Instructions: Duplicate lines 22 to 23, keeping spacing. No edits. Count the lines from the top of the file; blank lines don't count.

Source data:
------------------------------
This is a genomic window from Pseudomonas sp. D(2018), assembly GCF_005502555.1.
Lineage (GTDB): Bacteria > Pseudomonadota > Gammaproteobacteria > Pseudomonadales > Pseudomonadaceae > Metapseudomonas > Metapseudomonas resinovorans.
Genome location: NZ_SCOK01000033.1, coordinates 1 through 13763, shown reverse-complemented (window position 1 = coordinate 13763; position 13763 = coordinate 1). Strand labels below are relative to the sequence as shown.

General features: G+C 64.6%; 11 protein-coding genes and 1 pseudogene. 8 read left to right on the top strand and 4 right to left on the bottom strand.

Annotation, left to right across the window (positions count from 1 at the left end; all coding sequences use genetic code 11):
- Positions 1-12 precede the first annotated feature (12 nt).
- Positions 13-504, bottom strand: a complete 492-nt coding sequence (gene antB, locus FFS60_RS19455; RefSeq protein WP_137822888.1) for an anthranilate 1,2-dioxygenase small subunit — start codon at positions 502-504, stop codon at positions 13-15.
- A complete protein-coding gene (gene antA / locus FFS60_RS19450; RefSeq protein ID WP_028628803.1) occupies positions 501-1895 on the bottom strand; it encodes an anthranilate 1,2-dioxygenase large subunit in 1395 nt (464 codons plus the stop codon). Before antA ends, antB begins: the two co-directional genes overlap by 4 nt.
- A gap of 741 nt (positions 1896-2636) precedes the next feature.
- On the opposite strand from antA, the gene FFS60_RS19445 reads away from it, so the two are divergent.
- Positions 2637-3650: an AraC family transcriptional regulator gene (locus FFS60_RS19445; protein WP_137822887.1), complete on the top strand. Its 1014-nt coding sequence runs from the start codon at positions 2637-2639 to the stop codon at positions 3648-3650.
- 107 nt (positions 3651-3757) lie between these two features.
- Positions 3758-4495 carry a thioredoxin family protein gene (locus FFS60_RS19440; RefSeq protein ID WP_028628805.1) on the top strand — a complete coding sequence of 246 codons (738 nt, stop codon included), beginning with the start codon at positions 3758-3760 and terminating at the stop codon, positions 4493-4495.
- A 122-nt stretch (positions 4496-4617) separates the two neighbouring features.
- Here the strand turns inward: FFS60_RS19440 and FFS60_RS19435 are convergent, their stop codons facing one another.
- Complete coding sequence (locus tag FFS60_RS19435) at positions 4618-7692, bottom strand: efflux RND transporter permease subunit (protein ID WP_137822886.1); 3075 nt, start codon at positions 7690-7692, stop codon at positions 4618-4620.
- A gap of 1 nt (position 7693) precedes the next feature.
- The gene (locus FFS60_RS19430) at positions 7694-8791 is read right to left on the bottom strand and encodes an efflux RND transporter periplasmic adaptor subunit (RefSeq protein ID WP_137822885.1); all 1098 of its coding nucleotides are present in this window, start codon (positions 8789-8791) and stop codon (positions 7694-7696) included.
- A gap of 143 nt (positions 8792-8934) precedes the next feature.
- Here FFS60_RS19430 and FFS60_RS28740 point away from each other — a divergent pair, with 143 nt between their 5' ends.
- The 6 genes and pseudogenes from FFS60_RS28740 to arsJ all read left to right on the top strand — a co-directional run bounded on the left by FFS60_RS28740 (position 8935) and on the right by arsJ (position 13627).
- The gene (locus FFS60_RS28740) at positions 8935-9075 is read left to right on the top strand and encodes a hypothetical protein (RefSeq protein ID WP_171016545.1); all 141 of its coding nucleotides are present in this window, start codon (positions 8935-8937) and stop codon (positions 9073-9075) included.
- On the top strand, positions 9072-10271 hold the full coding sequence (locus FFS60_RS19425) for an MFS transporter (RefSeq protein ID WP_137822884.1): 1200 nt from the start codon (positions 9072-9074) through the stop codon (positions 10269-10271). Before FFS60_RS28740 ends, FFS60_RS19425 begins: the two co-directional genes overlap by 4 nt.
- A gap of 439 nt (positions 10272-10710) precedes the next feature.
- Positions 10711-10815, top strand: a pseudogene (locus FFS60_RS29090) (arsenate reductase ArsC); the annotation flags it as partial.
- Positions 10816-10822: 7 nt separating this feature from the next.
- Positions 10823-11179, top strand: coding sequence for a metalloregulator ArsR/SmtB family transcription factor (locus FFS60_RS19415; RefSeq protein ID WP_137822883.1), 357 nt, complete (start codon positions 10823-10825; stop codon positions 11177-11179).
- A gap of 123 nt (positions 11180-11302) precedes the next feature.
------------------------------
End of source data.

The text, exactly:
- The gene (locus FFS60_RS28740) at positions 8935-9075 is read left to right on the top strand and encodes a hypothetical protein (RefSeq protein ID WP_171016545.1); all 141 of its coding nucleotides are present in this window, start codon (positions 8935-8937) and stop codon (positions 9073-9075) included.
- On the top strand, positions 9072-10271 hold the full coding sequence (locus FFS60_RS19425) for an MFS transporter (RefSeq protein ID WP_137822884.1): 1200 nt from the start codon (positions 9072-9074) through the stop codon (positions 10269-10271). Before FFS60_RS28740 ends, FFS60_RS19425 begins: the two co-directional genes overlap by 4 nt.